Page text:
This term, I am taking a class about racism, ethnicity, and technology. A mere three weeks in, I have found myself thinking about things I never have before.
To start with, there is Peggy McIntosh‘s list of “the daily effects of white privilege” in her life. In her article “White Privilege: Unpacking the Invisible Backpack, Ms. McIntosh considers things like:
7. When I am told about our national heritage or about “civilization,” I am told that people of my colour made it what it is.
12. I can go into a music shop and count on finding the music of my race represented, into a supermarket and find the staple foods which fit with my cultural traditions, into a hairdresser’s shop and find someone who can cut my hair.
24. I can be pretty sure that if I ask to talk to “the person in charge,” I will be facing a person of my race.
43. If I have low credibility as a leader I can be sure that my race is not the problem.
50. I will feel welcomed and “normal” in the usual walks of public life, institutional and social.
The list goes on. Please read the rest of the list.
The following image was borrowed from PostSecret and subsequently, I borrowed it from the linked blog:
Do we? Do we know how lucky we are?
A few decades ago, comedian Eddie Murphy embarked on a journey to see what the world was like for a white man. I couldn’t figure out how to post the video here, so you’ll have to click on the photo below to watch the video on another site.
Alright, it’s a bit exaggerated, but did you notice no one in the audience laughed during the scene where he is at the counter, trying to comprehend why the white clerk won’t let him pay for the newspaper? There’s something here. We realize that there IS a difference!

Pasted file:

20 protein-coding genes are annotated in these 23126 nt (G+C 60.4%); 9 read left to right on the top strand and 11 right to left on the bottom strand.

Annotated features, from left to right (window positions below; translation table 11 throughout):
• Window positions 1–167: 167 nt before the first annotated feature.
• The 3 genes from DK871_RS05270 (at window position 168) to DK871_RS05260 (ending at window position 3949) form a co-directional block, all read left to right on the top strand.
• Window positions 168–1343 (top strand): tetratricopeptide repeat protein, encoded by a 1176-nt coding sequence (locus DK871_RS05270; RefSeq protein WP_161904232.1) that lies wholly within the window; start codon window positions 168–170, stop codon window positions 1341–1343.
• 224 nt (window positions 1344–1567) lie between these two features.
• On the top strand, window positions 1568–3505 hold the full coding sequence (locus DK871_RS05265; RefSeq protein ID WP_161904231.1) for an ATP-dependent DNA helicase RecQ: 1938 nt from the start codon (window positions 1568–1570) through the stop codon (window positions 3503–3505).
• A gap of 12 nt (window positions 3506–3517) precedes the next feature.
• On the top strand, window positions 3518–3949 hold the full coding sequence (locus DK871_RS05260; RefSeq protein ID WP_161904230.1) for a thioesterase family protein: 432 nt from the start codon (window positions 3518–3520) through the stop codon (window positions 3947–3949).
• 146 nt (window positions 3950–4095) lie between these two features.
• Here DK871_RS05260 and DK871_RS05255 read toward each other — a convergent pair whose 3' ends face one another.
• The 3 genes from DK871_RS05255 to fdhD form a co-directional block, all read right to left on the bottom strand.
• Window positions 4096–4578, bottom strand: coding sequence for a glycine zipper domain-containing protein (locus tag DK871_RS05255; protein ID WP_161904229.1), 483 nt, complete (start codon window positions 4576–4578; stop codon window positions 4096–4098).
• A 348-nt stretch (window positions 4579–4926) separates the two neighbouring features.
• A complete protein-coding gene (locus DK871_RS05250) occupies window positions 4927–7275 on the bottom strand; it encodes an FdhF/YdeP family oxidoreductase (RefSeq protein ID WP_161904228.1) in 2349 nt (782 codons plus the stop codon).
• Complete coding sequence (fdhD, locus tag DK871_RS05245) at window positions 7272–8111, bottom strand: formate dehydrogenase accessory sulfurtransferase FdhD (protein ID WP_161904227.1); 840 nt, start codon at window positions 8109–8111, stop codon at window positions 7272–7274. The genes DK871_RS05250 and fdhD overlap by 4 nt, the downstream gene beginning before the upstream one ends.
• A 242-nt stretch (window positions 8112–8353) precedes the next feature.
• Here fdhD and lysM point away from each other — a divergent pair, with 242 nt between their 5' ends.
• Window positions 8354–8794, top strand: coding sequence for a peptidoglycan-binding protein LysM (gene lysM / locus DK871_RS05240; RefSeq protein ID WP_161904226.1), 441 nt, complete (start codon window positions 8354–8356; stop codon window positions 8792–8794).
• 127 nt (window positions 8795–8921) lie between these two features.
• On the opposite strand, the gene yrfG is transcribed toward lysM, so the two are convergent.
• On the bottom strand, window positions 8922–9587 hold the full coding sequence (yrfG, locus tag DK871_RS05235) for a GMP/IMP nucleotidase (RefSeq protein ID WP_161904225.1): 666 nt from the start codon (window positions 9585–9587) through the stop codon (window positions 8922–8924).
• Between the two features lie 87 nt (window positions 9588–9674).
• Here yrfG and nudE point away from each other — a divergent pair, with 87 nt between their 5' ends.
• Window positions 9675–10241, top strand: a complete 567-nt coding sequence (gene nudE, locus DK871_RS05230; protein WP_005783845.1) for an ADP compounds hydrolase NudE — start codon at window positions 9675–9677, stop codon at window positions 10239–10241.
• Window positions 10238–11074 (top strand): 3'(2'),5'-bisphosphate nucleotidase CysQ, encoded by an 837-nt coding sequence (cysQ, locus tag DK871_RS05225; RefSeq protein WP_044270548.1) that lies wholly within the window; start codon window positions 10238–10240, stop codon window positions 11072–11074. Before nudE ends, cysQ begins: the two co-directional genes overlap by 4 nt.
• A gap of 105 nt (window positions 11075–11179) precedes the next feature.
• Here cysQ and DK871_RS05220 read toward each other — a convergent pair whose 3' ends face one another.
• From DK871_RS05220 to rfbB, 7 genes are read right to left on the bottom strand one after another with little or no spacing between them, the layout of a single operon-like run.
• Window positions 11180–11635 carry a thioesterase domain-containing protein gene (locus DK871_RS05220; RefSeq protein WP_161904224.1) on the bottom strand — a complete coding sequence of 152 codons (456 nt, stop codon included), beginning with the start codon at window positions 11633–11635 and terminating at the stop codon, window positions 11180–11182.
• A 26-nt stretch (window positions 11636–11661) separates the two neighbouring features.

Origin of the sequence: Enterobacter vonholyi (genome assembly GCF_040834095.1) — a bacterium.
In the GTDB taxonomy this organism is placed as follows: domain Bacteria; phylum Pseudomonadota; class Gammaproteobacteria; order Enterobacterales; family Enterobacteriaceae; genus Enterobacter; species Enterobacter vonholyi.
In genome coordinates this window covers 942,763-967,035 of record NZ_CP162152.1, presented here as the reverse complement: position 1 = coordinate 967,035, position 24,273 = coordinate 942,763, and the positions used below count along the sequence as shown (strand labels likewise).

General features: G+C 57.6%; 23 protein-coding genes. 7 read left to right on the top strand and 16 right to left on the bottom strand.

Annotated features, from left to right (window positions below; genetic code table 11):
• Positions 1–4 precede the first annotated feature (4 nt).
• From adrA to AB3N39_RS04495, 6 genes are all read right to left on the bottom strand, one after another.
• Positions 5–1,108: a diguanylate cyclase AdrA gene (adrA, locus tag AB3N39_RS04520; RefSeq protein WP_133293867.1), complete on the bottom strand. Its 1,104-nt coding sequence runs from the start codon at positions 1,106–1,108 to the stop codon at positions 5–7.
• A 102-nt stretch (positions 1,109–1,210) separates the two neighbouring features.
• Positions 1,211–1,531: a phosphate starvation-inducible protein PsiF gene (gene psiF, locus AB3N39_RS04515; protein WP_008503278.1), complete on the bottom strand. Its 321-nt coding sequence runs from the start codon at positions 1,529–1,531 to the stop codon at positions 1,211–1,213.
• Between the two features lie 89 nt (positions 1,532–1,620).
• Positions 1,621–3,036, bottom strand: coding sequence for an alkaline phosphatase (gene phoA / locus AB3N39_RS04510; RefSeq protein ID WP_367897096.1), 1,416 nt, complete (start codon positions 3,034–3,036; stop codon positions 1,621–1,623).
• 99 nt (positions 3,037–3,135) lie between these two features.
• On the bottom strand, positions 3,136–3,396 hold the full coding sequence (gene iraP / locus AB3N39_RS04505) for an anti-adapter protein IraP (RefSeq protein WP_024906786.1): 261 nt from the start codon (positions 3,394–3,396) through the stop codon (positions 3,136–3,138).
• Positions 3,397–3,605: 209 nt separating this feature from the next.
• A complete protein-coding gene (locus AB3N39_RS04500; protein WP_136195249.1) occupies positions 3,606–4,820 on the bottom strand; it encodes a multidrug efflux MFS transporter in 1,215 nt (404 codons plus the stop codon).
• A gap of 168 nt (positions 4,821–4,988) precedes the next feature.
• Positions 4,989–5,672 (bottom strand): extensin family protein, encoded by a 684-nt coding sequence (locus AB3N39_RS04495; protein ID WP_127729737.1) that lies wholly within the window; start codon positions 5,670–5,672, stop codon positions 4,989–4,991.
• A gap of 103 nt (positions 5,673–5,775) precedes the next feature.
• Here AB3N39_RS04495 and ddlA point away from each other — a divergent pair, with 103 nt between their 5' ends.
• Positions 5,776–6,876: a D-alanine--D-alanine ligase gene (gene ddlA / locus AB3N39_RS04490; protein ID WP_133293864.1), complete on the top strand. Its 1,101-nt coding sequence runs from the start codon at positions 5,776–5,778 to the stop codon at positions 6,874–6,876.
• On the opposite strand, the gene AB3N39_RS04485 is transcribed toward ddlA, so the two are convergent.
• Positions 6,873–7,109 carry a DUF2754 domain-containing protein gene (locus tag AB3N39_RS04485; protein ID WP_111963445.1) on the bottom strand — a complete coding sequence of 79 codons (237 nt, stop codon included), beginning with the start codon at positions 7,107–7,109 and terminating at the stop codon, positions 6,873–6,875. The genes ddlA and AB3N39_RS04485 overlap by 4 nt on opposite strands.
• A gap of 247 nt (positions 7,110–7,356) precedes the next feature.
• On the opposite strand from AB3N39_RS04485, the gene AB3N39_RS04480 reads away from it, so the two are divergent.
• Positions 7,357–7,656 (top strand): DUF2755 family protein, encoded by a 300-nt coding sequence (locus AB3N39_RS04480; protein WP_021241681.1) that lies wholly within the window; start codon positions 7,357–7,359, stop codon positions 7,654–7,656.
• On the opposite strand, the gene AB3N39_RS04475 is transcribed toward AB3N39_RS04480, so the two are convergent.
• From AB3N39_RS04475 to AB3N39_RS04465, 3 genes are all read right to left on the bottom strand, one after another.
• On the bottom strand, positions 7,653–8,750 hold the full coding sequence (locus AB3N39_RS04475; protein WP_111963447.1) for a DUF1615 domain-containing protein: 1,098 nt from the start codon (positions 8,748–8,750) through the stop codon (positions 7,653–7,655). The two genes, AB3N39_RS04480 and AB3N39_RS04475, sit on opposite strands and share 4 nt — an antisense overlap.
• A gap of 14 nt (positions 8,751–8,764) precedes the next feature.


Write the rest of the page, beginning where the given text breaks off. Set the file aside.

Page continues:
Did you know that 80-90% of the jobs available in the USA aren’t posted in places where the majority of the population can see them. Or the fact that “urban renewal” (making downtown pretty) has destroyed the homes and playgrounds of people who can’t afford to live anywhere but downtown? The majority of those people without access and without playgrounds? Yup, you guessed: people of colour.
Then there is also the fact that, even though we talk a lot about women getting paid less than men, we tend not to even think about the people of colour who are doctors and lawyers in their home countries but whose training is not accepted in Canada, and so they are forced to drive taxis and work as custodians. They make less than white women. Non-white women make even less as nannies and fast-food workers.
Makes you think, doesn’t it?
Racism is live and well. Racism is inside us. We the whites were born with it, merely because white isn’t a race. We think of white as normal, and non-white as “other”. Racism might look like this:
Whites have privileges we don’t even think about. But we should. Imagine if it were Barack Obama’s teenage daughter rather than Sarah Palin’s that were pregnant…
But that’s the United States, right, Canadians?
How about the Attawapiskat Housing Crisis in northern Ontario?
I feel ashamed knowing that I will likely never have to live like people in my own province live every day, that my children will never have to live in tiny, mold-infested smoky rooms, or live off of KD and pepperoni sticks.
It is not likely that I will be able to lessen our society’s embedded racism through anything that I do, but at least I can perhaps tear the blinders off of other people’s eyes. White is a race, too. And we are guilty of being ignorant about the inherent privilege we are born into, no matter which class we belong to.
(Thanks to my professor, Dr. Warren Steele, for these videos, & inspiration)